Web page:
The radiative and high-order waves [i.e., Ex,m′,n′ and Ey,m′,n′ in Eq. (15)] can be solved in a manner similar to that described in our previous works [21,24]. The major difference is that the number of basic waves that serve as sources to excite radiative and high-order waves are six in this case, instead of four. Therefore, we shall only show the final analytical solutions.
The radiative waves (for which m = n = 0) can be expressed as21,22], βz = k0n0(z), and V = (R1, S1, R2, S2, R3, S3)t.
The integrals of high-order waves (for which |m2 + n2| > 1) included in the second term of the right-hand side of the coupled-wave Eq. (15) can be expressed as
As a consequence, the overlap integrals appearing on the right-hand side of Eq. (15) can be replaced by terms only associated with basic waves. Finally, a coupled-wave equation for infinite periodic structures [for which the derivative terms in Eq. (15) are neglected] can be written in the matrix form asEq. (A14) at |m′,n′| ≤ 10 . Note that the matrix dk0,mn represents the variation of the in-plane wavenumbers resulting from deviation of the individual basic wave vectors from the second-order Γ point, and Cb, Cr, and Ch correspond to the coupling effects of basic, radiative, and high-order waves, respectively.
Appendix B: Staggered-grid finite-difference method on hexagonal grids
The coupled-wave equation for finite systems can be solved by using a staggered-grid finite-difference method. We rewrite the coupled-wave Eq. (15) for the band-edge modes (for which Δx = Δy = 0) in the following form:Eqs. (A7)–(A11).
To model a triangular-lattice PC having a sixfold symmetry, we discretize the computational domain on a hexagonal grid (see, e.g., Sec. 3.7.2 of Ref. ). The location of the six basic-wave components and the coupling coefficients in the vicinity of the (j,k)th hexagonal cell of the grid is illustrated in Fig. 8(a). Then, Eq. (B1) becomesFigure 8(b) shows a schematic of the circular-shape computational domain (yellow shaded region) considered in this work. The computational domain physically corresponds to the gain region determined by the electrode geometry. Because the shape of the electrode at the bottom of the fabricated device is circular (see Ref.  for details), we consider a circular computational domain. We define the radius of the circular-shape gain region as L = Nh (N: integer). Schematic depicted in Fig. 8(b) corresponds to the case when N = 2. By multiplying 2L on both sides of Eq. (B2), we obtain 16]. The boundary consists of the set of points lying immediately outside but closest to one half of the circular domain on the side opposite to the wave’s propagation. As an example, the boundary of R3 is indicated by black squares in Fig. 8(b). We investigated the impact of discretization on the solutions of Eq. (B3) by varying N and confirmed that well-converged solutions can be obtained at N = 7 with a short calculation time (∼1 minute with a personal computer).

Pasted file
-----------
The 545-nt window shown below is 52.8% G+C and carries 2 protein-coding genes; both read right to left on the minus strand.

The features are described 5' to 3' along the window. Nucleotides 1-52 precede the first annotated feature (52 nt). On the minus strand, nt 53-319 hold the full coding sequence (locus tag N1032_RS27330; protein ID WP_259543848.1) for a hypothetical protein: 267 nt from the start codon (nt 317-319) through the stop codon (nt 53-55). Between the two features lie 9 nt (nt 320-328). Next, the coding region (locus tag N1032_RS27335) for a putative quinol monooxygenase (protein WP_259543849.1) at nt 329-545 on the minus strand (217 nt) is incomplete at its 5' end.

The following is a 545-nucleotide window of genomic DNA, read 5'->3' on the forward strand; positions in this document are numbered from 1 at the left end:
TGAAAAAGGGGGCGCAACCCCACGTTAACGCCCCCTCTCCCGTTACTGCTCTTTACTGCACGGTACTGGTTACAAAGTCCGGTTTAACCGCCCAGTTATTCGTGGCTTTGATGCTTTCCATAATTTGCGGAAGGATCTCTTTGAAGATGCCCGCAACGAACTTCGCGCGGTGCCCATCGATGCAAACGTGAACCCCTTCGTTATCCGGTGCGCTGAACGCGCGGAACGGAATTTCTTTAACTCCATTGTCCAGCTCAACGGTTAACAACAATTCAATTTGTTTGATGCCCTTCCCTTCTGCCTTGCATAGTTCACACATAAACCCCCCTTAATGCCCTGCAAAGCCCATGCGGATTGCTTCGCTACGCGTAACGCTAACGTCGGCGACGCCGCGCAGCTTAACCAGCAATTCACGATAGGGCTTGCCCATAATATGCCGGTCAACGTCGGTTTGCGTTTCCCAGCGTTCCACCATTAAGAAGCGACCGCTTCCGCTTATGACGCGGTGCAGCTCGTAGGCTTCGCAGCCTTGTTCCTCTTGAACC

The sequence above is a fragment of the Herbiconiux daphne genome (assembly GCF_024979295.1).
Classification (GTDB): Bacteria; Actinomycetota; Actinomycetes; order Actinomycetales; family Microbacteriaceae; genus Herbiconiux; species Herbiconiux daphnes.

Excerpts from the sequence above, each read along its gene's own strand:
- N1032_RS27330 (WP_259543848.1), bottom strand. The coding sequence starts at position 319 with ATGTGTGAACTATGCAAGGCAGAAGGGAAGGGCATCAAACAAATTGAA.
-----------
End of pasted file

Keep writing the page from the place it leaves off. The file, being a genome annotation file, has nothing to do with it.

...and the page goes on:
The authors are grateful to Dr. T. Asano, Dr. A. Oskooi, Dr. Y. Kurosaka, T. Nakamura, and T. Okino for their helpful discussions and valuable suggestions. This work was partly supported by the Core Research for Evolution Science and Technology (CREST) and Consortium for Photon Science and Technology (C-PhoST) programs of the Japan Science and Technology Agency. One of the authors (Y. Liang) is supported by research fellowships from the Japan Society for the Promotion of Science (JSPS).